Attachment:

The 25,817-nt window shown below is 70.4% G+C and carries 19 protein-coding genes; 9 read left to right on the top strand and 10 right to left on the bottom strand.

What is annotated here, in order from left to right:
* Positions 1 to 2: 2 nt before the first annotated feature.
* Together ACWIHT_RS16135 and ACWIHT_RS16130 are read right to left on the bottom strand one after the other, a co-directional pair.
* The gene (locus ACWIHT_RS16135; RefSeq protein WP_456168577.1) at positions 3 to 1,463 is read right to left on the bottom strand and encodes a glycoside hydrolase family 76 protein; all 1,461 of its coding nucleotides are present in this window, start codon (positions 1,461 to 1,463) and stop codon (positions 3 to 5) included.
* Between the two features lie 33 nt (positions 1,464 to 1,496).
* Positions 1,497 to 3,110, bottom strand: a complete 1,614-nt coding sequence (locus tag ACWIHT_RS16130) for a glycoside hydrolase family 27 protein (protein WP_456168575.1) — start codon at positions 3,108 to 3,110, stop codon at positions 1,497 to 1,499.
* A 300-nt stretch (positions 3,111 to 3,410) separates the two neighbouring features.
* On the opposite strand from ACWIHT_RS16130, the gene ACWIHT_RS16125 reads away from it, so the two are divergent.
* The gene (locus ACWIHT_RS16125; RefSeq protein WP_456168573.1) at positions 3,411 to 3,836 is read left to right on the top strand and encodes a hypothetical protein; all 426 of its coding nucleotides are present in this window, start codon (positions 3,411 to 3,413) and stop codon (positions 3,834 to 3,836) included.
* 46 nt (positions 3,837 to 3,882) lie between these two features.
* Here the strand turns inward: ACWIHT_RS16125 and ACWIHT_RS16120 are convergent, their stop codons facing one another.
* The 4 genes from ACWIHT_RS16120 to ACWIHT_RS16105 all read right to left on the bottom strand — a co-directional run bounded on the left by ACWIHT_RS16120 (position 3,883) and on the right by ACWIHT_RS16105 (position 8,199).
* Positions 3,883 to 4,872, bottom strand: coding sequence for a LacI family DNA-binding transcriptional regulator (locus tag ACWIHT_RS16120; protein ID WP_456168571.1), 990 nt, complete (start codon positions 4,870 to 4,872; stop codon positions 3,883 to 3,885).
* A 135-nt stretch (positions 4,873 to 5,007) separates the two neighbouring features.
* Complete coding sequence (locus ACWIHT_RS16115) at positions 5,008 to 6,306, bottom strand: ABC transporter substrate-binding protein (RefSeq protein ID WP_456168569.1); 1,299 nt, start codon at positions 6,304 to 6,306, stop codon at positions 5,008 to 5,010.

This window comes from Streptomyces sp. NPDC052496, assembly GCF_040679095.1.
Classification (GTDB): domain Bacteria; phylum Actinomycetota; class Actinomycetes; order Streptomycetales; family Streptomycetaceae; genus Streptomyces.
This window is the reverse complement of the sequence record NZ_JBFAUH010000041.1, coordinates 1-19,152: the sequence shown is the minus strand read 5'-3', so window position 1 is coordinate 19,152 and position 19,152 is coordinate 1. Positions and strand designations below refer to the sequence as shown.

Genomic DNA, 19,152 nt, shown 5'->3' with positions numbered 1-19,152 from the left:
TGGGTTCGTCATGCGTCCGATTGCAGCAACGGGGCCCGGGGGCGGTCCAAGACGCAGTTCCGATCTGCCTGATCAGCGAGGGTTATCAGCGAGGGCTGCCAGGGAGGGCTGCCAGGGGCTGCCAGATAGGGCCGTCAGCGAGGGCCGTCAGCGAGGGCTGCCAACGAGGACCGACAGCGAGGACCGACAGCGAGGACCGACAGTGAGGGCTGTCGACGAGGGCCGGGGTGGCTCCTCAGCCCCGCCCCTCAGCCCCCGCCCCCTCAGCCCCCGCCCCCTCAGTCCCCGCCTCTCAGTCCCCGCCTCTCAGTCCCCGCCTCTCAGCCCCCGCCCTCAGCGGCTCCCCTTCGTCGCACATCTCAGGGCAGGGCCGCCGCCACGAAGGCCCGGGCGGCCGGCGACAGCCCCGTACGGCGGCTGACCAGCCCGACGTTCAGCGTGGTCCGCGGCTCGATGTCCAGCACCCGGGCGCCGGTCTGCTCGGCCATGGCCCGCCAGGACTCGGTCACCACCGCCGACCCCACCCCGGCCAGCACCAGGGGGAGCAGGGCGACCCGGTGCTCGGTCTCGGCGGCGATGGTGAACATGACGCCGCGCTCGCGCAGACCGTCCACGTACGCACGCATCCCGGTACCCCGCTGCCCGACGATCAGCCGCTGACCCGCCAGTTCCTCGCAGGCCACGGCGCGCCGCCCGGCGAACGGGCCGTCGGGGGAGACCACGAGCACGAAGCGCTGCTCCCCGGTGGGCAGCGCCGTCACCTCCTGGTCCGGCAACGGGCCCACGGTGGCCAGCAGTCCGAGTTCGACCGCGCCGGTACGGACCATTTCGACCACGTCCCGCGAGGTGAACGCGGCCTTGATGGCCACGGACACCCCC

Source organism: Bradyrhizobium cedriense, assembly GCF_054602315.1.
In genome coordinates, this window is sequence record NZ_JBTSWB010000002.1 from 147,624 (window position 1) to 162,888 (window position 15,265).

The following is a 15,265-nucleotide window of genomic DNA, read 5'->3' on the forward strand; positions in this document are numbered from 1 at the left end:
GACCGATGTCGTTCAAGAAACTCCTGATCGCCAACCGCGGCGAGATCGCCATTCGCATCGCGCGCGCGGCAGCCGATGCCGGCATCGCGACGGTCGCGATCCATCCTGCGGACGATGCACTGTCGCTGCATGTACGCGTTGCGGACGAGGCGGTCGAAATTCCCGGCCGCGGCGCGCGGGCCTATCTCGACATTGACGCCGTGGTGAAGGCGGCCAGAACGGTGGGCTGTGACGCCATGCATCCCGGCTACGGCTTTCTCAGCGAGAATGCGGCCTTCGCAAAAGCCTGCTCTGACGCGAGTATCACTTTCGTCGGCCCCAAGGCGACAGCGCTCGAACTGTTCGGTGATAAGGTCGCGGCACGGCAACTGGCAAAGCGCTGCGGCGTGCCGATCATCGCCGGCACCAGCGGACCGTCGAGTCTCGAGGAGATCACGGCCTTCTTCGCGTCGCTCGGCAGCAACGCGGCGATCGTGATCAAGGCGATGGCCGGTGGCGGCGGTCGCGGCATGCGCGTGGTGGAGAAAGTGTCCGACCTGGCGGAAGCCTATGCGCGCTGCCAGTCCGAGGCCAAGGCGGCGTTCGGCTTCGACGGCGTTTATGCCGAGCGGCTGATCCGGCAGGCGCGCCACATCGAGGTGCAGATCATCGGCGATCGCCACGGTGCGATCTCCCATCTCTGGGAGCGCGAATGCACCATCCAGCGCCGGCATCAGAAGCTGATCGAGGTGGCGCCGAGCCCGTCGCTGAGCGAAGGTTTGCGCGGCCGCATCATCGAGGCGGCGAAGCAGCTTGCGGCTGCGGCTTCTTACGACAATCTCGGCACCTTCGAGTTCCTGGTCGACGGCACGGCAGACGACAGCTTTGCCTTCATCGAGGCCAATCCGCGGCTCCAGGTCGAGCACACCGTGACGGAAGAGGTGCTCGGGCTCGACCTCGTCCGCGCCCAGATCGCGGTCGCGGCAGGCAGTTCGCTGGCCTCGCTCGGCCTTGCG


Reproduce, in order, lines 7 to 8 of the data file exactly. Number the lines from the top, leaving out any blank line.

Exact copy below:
* Positions 1,497 to 3,110, bottom strand: a complete 1,614-nt coding sequence (locus tag ACWIHT_RS16130) for a glycoside hydrolase family 27 protein (protein WP_456168575.1) — start codon at positions 3,108 to 3,110, stop codon at positions 1,497 to 1,499.
* A 300-nt stretch (positions 3,111 to 3,410) separates the two neighbouring features.